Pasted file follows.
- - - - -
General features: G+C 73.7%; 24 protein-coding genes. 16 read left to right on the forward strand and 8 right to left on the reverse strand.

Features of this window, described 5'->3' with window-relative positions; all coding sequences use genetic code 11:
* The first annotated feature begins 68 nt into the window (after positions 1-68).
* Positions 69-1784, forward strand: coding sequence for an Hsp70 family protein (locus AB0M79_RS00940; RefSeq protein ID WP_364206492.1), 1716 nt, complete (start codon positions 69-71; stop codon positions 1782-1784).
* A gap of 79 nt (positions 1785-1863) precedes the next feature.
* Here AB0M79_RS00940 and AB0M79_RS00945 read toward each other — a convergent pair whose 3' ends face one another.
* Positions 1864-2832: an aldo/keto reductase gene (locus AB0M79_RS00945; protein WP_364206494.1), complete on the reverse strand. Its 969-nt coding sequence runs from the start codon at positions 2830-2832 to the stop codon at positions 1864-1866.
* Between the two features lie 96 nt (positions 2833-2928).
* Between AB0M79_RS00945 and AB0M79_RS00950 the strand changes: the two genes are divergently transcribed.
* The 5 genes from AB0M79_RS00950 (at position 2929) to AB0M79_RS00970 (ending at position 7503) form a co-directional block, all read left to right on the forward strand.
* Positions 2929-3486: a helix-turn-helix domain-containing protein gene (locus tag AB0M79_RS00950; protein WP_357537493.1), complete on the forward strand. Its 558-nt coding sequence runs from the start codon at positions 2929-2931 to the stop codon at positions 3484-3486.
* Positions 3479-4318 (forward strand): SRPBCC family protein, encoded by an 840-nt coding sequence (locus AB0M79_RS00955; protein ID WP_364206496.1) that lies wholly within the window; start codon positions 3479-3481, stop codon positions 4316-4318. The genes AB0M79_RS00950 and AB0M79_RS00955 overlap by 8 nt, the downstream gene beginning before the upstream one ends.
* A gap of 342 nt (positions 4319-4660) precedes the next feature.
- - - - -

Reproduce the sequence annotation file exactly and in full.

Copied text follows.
General features: G+C 73.7%; 24 protein-coding genes. 16 read left to right on the forward strand and 8 right to left on the reverse strand.

Features of this window, described 5'->3' with window-relative positions; all coding sequences use genetic code 11:
* The first annotated feature begins 68 nt into the window (after positions 1-68).
* Positions 69-1784, forward strand: coding sequence for an Hsp70 family protein (locus AB0M79_RS00940; RefSeq protein ID WP_364206492.1), 1716 nt, complete (start codon positions 69-71; stop codon positions 1782-1784).
* A gap of 79 nt (positions 1785-1863) precedes the next feature.
* Here AB0M79_RS00940 and AB0M79_RS00945 read toward each other — a convergent pair whose 3' ends face one another.
* Positions 1864-2832: an aldo/keto reductase gene (locus AB0M79_RS00945; protein WP_364206494.1), complete on the reverse strand. Its 969-nt coding sequence runs from the start codon at positions 2830-2832 to the stop codon at positions 1864-1866.
* Between the two features lie 96 nt (positions 2833-2928).
* Between AB0M79_RS00945 and AB0M79_RS00950 the strand changes: the two genes are divergently transcribed.
* The 5 genes from AB0M79_RS00950 (at position 2929) to AB0M79_RS00970 (ending at position 7503) form a co-directional block, all read left to right on the forward strand.
* Positions 2929-3486: a helix-turn-helix domain-containing protein gene (locus tag AB0M79_RS00950; protein WP_357537493.1), complete on the forward strand. Its 558-nt coding sequence runs from the start codon at positions 2929-2931 to the stop codon at positions 3484-3486.
* Positions 3479-4318 (forward strand): SRPBCC family protein, encoded by an 840-nt coding sequence (locus AB0M79_RS00955; protein ID WP_364206496.1) that lies wholly within the window; start codon positions 3479-3481, stop codon positions 4316-4318. The genes AB0M79_RS00950 and AB0M79_RS00955 overlap by 8 nt, the downstream gene beginning before the upstream one ends.
* A gap of 342 nt (positions 4319-4660) precedes the next feature.